Pilates could offer a low cost option to treat lower back pain
4 April 2017 - Sarah Cardwell
A study carried out by Leeds Beckett University has concluded that Pilates could offer a cost-effective alternative to traditional manual therapy interventions for non-specific lower back pain.
Helen Llewellyn, a senior lecturer in Sports and Exercise Therapy in the School of Clinical and Applied Science at Leeds Beckett, conducted the six-week study in which participants took part in an hour of supervised Pilates exercise twice a week. Each session included a ten-minute warm-up concentrating on movements of the trunk musculature. Participants were then taught various Pilates movements and techniques including spine stretch, spine twist and single leg stretch.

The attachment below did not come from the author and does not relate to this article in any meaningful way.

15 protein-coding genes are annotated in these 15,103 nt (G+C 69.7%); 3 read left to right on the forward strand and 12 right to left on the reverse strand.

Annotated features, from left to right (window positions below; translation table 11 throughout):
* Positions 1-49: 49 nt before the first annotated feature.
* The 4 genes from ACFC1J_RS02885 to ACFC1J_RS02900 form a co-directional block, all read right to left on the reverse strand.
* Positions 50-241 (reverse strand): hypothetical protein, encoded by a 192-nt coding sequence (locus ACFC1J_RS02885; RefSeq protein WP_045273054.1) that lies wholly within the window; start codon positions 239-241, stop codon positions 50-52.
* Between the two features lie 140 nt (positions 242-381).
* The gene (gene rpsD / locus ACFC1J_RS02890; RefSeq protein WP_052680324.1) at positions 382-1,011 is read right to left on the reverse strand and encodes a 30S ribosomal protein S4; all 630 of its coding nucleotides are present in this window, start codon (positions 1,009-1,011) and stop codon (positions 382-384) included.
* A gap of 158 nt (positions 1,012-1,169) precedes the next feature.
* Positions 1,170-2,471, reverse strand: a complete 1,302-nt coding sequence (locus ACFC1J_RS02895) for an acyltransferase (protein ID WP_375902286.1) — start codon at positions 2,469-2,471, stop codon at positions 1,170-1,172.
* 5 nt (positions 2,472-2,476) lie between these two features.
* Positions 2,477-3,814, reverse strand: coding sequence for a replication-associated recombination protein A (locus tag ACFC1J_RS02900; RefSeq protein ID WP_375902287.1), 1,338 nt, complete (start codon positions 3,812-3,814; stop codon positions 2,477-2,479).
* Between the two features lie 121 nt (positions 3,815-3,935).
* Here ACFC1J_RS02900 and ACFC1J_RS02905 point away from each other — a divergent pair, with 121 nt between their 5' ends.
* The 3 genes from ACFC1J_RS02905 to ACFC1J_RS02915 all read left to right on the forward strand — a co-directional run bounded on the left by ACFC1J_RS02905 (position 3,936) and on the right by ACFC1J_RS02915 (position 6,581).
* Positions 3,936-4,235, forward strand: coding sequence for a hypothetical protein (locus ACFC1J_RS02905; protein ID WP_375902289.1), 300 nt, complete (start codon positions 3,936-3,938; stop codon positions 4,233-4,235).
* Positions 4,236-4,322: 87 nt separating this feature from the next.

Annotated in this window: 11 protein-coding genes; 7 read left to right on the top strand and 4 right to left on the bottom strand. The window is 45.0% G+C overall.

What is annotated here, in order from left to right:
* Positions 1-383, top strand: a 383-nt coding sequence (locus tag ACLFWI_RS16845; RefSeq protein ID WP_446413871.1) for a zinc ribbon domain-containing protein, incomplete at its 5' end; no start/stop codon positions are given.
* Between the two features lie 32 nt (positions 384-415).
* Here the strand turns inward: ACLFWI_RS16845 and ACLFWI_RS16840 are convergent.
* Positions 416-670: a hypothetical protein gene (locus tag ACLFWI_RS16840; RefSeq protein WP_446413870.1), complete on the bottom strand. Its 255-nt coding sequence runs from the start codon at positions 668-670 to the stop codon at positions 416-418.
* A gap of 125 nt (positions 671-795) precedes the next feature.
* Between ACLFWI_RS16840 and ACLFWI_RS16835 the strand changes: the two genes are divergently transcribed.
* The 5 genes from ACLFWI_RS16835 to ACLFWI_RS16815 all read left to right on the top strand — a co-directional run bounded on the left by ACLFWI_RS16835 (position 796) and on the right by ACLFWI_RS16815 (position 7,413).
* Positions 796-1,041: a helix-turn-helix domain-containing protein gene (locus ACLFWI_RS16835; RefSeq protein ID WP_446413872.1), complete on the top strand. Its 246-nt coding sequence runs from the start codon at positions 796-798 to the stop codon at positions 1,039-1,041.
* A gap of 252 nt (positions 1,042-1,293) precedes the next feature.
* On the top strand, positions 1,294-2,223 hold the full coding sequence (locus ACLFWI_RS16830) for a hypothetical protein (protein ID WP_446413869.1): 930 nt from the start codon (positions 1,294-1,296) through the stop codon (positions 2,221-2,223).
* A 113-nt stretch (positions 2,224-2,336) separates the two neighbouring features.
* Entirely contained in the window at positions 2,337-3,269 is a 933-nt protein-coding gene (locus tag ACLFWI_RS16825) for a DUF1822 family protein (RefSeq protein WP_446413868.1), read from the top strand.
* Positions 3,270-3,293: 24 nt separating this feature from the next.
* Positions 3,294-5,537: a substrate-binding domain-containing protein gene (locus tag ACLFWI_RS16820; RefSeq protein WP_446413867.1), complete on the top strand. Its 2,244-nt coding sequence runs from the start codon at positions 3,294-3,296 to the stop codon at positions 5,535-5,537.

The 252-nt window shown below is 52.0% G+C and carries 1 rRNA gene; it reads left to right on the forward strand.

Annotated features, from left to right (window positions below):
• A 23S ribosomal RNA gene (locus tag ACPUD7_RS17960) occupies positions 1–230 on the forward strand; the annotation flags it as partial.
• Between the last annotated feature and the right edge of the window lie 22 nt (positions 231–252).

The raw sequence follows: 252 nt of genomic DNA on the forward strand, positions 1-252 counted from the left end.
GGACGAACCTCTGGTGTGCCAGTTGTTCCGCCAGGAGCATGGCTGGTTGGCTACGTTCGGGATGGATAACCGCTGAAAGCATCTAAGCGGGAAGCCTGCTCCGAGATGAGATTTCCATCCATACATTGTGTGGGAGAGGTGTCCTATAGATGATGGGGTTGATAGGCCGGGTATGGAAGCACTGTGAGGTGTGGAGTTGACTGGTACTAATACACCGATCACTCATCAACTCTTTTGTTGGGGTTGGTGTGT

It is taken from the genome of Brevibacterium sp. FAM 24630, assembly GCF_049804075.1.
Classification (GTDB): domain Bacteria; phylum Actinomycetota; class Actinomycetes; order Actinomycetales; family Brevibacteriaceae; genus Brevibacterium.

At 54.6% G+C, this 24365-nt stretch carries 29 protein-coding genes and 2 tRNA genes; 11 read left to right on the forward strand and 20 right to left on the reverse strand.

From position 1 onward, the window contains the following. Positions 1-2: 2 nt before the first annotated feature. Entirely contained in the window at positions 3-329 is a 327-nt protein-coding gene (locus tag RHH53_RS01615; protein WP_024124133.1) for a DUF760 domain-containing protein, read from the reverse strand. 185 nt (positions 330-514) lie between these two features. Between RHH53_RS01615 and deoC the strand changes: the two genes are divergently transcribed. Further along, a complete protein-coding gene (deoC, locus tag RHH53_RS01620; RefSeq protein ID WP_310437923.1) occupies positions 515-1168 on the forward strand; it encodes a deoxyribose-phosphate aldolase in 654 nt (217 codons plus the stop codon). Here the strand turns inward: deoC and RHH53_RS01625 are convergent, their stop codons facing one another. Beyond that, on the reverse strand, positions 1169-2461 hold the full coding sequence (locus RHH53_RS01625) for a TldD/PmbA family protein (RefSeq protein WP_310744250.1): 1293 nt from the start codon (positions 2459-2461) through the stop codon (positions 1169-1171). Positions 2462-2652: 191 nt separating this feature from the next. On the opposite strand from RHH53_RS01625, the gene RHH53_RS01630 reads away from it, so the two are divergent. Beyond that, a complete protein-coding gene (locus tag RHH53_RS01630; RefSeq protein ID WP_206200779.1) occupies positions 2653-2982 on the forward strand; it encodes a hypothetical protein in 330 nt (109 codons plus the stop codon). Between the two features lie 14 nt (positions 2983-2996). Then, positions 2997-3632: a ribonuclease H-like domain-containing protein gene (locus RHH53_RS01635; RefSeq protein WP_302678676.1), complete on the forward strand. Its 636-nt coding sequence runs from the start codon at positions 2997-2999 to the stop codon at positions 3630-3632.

Speaking about findings of the research, Helen said: “Non-specific lower back pain affects one third of the UK population. Back pain is the leading cause of long-term sickness and accounts for more than 15 million lost work days a year with an estimated cost of £12.3 billion. By carrying out this research, I am looking at whether a lower cost alternative to traditional therapy should be considered. Whether by simply taking part in one hour’s Pilates exercise, twice a week, can help those who suffer from lower back pain.
“Pilates focuses on the principles of centring, postural alignment, co-ordination, concentration, breathing, precision and movement sequencing. Recently Pilates-based exercises have been increasingly incorporated into physiotherapy rehabilitation programmes and exercise has been reported as an effective strategy for the management of lower back pain.
“The results have provided sufficient trends to justify the use of a Pilates programme for the reduction of perceived functional disability and pain. The use of Pilates exercise could offer a cost-effective way of treating those with lower back pain.”
Helen Llewellyn is a Sports Therapist and Level 3 Pilates instructor who has combined her skills to develop a research interest in physical activity and health.